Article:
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Sat Aug 16, 2014 10:05 pm
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If you really analyse Dredd (by the way, I am no therapist) you will find an intense man who is emotionally repressed and, in no way, could he ever release such pent up frustration on a grand scale. Should that happen, he would be immediately shot down or locked up in an iso-cube for ever. You must consider the environment within which he dispenses justice. But there are times, especially with his niece, that there are times that he actually expresses a real human feeling. He's not robo cop. Yep, so often he's a right bas****, but he would put his body on the line to protect an innocent citizen. He is the Law!


Sun Aug 17, 2014 1:27 am
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Muffy wrote:
I must say though I did enjoy the re-invented/return of the Strontium Dog stories from about c.10-years ago and the fairly recent resurrection of Johnny Alpha with stalwarts Middenface and the woman with 3 boobs.

Agreed. I am glad that they reversed the decision of killing poor Johnny off - one of the best characters in 2000AD.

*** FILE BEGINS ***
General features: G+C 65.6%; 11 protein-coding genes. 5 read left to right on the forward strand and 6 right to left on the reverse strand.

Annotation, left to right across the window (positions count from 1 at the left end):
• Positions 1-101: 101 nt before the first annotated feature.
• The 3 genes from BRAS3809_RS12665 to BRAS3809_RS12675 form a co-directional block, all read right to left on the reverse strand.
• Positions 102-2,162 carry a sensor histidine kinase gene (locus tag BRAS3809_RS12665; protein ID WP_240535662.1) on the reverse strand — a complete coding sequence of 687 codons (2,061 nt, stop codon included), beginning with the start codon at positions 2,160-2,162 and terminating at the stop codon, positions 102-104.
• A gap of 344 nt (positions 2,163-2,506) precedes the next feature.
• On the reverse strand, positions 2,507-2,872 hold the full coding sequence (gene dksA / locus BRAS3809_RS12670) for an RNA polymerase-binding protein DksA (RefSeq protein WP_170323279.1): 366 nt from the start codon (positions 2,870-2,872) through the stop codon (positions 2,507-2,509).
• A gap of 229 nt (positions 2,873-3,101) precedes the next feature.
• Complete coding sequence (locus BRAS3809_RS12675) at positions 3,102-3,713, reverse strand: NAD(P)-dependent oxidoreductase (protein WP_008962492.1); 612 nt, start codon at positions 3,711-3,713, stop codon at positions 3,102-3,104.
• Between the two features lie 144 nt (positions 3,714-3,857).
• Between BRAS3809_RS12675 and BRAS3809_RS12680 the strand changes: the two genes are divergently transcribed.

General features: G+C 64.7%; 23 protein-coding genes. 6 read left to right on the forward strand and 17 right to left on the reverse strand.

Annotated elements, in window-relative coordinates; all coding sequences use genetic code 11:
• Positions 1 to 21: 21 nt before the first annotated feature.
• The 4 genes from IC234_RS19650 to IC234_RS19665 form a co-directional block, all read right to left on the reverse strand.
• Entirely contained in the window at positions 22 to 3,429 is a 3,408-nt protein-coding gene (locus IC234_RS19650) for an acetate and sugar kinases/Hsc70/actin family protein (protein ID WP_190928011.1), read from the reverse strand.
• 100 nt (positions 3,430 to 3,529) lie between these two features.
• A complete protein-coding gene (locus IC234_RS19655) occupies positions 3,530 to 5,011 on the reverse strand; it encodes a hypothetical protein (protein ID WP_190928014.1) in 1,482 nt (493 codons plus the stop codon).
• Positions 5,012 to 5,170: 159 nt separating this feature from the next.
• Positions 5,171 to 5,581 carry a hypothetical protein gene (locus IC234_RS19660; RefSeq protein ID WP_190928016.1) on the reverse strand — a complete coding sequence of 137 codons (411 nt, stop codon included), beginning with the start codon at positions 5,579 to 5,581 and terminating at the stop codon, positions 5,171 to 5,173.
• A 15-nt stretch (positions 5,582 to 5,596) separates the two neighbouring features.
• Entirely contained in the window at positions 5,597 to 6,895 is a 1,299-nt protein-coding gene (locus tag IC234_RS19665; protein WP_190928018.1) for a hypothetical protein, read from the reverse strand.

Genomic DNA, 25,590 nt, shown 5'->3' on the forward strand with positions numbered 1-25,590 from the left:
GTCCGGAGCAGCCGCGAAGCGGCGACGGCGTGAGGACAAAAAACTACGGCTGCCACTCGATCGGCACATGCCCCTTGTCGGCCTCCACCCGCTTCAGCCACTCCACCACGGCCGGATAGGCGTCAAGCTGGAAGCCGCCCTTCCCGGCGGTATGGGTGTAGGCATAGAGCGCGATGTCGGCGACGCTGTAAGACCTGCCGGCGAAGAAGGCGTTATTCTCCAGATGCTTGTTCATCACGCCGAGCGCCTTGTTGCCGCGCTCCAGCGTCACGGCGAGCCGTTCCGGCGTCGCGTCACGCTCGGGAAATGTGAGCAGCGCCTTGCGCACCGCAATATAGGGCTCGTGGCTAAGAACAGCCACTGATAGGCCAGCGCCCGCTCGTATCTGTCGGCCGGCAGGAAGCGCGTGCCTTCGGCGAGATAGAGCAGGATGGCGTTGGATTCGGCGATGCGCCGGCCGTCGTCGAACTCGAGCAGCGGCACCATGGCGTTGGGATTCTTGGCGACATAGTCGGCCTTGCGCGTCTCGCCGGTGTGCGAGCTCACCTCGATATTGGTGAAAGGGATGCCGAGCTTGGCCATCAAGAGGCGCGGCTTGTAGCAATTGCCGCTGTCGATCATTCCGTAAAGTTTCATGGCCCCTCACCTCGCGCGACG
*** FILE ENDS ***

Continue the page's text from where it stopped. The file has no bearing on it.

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Mon Jan 05, 2015 3:05 pm
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but since Johnny's resurrection, i'm not convinced of his role. It's a strange situation because since Alpha originally died, 2000 ad has matured immensely, so in trying to revive a character from a time when he was less mature for an intended audience...well, then it becomes somewhat difficult in evolving said character. Dredd has always had the luxury of evolving because he was never killed off. So, in summing up, Dredd moved with the time whereas Johnny got stuck for a time (due to being dead) and now is trapped in a timewarp; which way to go - with the Gronk, Wulfhammer, or alone? It's very rare you now see Dredd going back to Walter the Wobot. Johnny's road is a long one and not made easy by his lack of presence within the current pages of 2000 ad. It reminds me of sinister/dexter - once, they were almost permanent residents and now... their storyline is very hit and miss with their current sporadic appearances. Dredd is constant and, as a result, reigns.


Thu Jan 08, 2015 3:51 am